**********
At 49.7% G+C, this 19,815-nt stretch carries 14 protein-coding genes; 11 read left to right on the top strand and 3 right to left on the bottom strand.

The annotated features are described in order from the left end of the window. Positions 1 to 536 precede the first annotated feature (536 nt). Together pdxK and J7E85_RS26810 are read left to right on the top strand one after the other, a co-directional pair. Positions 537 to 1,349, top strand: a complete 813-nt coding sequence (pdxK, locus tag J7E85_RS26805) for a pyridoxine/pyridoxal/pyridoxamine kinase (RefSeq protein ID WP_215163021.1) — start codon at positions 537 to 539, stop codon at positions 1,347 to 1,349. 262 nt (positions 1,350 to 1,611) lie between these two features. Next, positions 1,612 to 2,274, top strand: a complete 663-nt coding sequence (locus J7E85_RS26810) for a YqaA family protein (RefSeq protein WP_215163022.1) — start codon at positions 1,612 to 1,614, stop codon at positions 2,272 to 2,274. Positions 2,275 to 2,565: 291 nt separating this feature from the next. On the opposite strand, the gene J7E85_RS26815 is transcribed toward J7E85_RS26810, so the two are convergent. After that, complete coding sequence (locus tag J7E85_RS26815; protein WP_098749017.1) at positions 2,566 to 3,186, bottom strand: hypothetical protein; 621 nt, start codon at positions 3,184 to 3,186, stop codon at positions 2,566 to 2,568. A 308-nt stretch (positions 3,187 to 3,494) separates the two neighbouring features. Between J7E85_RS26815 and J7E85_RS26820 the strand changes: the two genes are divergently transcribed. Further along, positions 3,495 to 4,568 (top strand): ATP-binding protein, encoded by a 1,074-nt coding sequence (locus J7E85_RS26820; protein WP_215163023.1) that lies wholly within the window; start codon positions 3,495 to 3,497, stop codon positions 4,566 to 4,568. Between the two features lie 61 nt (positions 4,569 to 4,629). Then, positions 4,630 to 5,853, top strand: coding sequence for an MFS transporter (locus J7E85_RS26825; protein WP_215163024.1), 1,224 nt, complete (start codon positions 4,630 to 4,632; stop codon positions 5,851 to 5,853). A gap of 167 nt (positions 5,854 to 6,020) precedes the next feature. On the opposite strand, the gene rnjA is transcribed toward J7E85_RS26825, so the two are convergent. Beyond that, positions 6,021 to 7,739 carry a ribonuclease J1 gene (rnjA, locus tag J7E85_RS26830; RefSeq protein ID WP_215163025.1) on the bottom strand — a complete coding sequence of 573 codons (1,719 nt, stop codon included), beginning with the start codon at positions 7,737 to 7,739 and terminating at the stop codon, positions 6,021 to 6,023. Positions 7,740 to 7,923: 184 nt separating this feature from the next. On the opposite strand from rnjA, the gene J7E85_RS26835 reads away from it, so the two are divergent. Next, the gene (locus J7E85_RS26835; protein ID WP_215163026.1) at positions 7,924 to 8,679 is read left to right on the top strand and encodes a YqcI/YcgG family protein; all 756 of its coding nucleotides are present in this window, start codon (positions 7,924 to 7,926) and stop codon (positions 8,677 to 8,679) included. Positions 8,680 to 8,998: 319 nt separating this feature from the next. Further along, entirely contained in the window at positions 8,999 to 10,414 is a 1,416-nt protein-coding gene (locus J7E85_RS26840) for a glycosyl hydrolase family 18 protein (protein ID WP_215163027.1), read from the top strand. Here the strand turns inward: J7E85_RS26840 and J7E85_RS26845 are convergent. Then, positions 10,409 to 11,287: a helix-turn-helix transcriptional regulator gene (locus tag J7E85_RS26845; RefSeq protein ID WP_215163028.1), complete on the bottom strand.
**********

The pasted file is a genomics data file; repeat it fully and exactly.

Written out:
At 49.7% G+C, this 19,815-nt stretch carries 14 protein-coding genes; 11 read left to right on the top strand and 3 right to left on the bottom strand.

The annotated features are described in order from the left end of the window. Positions 1 to 536 precede the first annotated feature (536 nt). Together pdxK and J7E85_RS26810 are read left to right on the top strand one after the other, a co-directional pair. Positions 537 to 1,349, top strand: a complete 813-nt coding sequence (pdxK, locus tag J7E85_RS26805) for a pyridoxine/pyridoxal/pyridoxamine kinase (RefSeq protein ID WP_215163021.1) — start codon at positions 537 to 539, stop codon at positions 1,347 to 1,349. 262 nt (positions 1,350 to 1,611) lie between these two features. Next, positions 1,612 to 2,274, top strand: a complete 663-nt coding sequence (locus J7E85_RS26810) for a YqaA family protein (RefSeq protein WP_215163022.1) — start codon at positions 1,612 to 1,614, stop codon at positions 2,272 to 2,274. Positions 2,275 to 2,565: 291 nt separating this feature from the next. On the opposite strand, the gene J7E85_RS26815 is transcribed toward J7E85_RS26810, so the two are convergent. After that, complete coding sequence (locus tag J7E85_RS26815; protein WP_098749017.1) at positions 2,566 to 3,186, bottom strand: hypothetical protein; 621 nt, start codon at positions 3,184 to 3,186, stop codon at positions 2,566 to 2,568. A 308-nt stretch (positions 3,187 to 3,494) separates the two neighbouring features. Between J7E85_RS26815 and J7E85_RS26820 the strand changes: the two genes are divergently transcribed. Further along, positions 3,495 to 4,568 (top strand): ATP-binding protein, encoded by a 1,074-nt coding sequence (locus J7E85_RS26820; protein WP_215163023.1) that lies wholly within the window; start codon positions 3,495 to 3,497, stop codon positions 4,566 to 4,568. Between the two features lie 61 nt (positions 4,569 to 4,629). Then, positions 4,630 to 5,853, top strand: coding sequence for an MFS transporter (locus J7E85_RS26825; protein WP_215163024.1), 1,224 nt, complete (start codon positions 4,630 to 4,632; stop codon positions 5,851 to 5,853). A gap of 167 nt (positions 5,854 to 6,020) precedes the next feature. On the opposite strand, the gene rnjA is transcribed toward J7E85_RS26825, so the two are convergent. Beyond that, positions 6,021 to 7,739 carry a ribonuclease J1 gene (rnjA, locus tag J7E85_RS26830; RefSeq protein ID WP_215163025.1) on the bottom strand — a complete coding sequence of 573 codons (1,719 nt, stop codon included), beginning with the start codon at positions 7,737 to 7,739 and terminating at the stop codon, positions 6,021 to 6,023. Positions 7,740 to 7,923: 184 nt separating this feature from the next. On the opposite strand from rnjA, the gene J7E85_RS26835 reads away from it, so the two are divergent. Next, the gene (locus J7E85_RS26835; protein ID WP_215163026.1) at positions 7,924 to 8,679 is read left to right on the top strand and encodes a YqcI/YcgG family protein; all 756 of its coding nucleotides are present in this window, start codon (positions 7,924 to 7,926) and stop codon (positions 8,677 to 8,679) included. Positions 8,680 to 8,998: 319 nt separating this feature from the next. Further along, entirely contained in the window at positions 8,999 to 10,414 is a 1,416-nt protein-coding gene (locus J7E85_RS26840) for a glycosyl hydrolase family 18 protein (protein ID WP_215163027.1), read from the top strand. Here the strand turns inward: J7E85_RS26840 and J7E85_RS26845 are convergent. Then, positions 10,409 to 11,287: a helix-turn-helix transcriptional regulator gene (locus tag J7E85_RS26845; RefSeq protein ID WP_215163028.1), complete on the bottom strand.